Uber. Airbnb. EatWith.
Any of these ringing a bell?
They probably aught to, because these three companies are prime examples of a fairly recent trend in business that effectively sells the services of one customer to another (Commonly referred to as a Sharing Economy).
“Okay cool parentheses Alex”, I hear you saying, “but why should I care?”
Well firstly I don’t appreciate your tone, and secondly the reason you should care is because this movement may just change the way we think about business forever. Worldwide.
So what is a Sharing Economy then? One pleasant definition I found describes it as,
“A socio-economic ecosystem built around the sharing of human and physical resources”
Or perhaps more simply; these businesses which feature a Sharing Economy model provide structures that support peer to peer interactions in order to exchange products, services or information.
How about an example?
Uber, perhaps the most famous of the above examples, provides a system whereby drivers can operate as unofficial taxis. The rates are predetermined and paid through the Uber App (whereupon Uber takes their ~10% cut of course) and those in need of a lift are connected to those closest to them using the phone’s internal GPS. Drivers have a profile to maintain and are anonymously reviewed to ensure that they offer a high quality of service. So how much is this business worth, do you think? Keeping in mind it doesn’t own any cars or drivers… well it might interest you to know that,
Uber is valued at over $18 Billion USD
Now I am by no means advertising for Uber, personally I have never used them despite having heard quite a lot about them. I do profess to being quite a fan of the concept however, especially when it extends to things like car pooling (the benefits of which are easily understood).
Airbnb, another major player, offers a very similar service. Where Uber allows people to make money of their spare seats, Airbnb allows people to make money off their spare rooms. They have approximately 350,000 rooms available in countries all around the world… what’s that worth you ask?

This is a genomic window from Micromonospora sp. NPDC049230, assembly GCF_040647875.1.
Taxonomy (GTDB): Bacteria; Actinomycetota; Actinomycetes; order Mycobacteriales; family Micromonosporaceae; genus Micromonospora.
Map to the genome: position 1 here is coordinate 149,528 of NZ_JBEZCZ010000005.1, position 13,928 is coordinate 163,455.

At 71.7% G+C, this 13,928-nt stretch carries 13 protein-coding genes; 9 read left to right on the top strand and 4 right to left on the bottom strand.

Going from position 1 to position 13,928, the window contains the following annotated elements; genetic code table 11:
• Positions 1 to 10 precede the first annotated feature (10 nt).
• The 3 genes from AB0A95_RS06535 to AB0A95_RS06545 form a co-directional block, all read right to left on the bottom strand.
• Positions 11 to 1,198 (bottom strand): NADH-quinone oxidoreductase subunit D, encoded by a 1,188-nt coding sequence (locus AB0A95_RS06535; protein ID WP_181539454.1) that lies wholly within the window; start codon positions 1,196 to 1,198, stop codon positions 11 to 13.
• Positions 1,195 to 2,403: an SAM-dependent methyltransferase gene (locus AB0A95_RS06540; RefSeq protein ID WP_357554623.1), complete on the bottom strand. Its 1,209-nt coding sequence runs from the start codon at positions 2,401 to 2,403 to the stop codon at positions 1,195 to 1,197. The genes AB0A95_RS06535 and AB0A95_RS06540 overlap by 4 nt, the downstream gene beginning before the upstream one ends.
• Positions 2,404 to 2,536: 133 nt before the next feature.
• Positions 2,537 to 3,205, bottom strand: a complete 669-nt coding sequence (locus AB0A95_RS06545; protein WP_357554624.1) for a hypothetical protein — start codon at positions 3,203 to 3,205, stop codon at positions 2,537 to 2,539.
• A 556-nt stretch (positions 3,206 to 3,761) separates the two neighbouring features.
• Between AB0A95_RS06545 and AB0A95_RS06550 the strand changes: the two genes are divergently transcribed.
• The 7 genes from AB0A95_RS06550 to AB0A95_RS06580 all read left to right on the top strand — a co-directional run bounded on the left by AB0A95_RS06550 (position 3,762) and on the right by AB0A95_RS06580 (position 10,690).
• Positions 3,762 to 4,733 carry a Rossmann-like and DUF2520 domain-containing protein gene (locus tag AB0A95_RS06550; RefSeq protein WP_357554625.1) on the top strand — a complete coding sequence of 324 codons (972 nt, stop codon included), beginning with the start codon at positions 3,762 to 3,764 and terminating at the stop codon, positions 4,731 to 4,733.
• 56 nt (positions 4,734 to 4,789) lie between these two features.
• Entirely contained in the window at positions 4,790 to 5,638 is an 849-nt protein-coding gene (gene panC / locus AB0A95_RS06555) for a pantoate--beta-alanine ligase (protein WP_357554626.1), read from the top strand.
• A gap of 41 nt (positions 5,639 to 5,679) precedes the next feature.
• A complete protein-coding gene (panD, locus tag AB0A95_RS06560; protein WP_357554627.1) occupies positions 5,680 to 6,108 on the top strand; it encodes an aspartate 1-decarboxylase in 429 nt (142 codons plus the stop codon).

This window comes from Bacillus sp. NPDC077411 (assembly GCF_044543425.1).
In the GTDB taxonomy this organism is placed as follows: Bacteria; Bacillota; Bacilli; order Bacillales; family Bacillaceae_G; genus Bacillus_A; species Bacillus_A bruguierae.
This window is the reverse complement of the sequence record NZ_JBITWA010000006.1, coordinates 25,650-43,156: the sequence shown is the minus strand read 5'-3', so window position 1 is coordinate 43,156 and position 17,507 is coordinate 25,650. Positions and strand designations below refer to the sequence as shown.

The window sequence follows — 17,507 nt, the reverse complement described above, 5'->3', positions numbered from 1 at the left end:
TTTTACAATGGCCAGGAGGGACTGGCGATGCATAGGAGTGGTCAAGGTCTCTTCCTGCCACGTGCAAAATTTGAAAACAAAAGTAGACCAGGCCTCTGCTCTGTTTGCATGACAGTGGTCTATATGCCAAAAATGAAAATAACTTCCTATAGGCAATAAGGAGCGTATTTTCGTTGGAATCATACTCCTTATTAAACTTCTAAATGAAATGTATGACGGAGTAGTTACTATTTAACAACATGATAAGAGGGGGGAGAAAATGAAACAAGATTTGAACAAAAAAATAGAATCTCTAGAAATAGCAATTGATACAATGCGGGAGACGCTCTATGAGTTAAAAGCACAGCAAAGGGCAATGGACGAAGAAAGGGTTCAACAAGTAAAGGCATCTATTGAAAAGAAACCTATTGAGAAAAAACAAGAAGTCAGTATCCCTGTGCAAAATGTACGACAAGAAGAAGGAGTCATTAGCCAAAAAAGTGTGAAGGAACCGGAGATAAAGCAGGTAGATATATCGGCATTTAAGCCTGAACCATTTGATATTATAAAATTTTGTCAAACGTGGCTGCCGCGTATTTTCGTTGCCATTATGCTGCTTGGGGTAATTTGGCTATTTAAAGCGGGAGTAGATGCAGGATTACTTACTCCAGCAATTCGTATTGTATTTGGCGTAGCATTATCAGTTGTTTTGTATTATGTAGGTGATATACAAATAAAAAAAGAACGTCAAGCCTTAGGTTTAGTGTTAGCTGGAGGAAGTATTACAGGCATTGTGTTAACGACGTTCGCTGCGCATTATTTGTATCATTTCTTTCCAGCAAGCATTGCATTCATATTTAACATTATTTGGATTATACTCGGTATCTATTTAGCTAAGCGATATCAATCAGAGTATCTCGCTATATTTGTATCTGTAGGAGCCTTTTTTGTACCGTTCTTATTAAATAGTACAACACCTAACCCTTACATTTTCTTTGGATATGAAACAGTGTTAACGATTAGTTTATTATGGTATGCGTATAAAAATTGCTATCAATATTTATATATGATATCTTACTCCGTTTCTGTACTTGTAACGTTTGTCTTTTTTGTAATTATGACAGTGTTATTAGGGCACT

Airbnb is valued at over $10 Billion USD
I think this is just incredible.
These two are perfect examples of disruptive, perhaps better described as destructive, businesses and perhaps more importantly; they are just the beginning.
There are those out there, however, who are slightly less enthusiastic about the concept – some might even go so far as to say “actively opposed” to it…Many in the taxi industry argue that the system does not allow for a level playing field, and believe that the safety considerations for both drivers and passengers are not being fully addressed. The hotel industry echoes these concerns, raising fire safety and impact on neighbours as real and apparent risks to the system. (While also spouting somewhat less real claims of mobile drug dens and brothels…) This contention has helped to produce new legislation such as the “illegal hotel” act in New York City, as well as the recent undercover operatives handing out $1700 fines to UberX drivers right here in Melbourne Australia.
Despite the kinks… It’s certainly got me thinking about further applications for this model.
Here’s one right off the bat…
Would you pay someone to pop round on the weekend or after work to service your car?
I’m really interested to hear what you have to say on the matter, so please feel free to comment below or to chat to me on the Facebook group at facebook.com/engineermyway
If you’d like to listen to the podcast that brought this all into my frontal lobe, check it out at Freakonomics Podcast – “Regulate This”. It focuses heavily on the significant friction these companies are facing through local business and legislation – interesting stuff!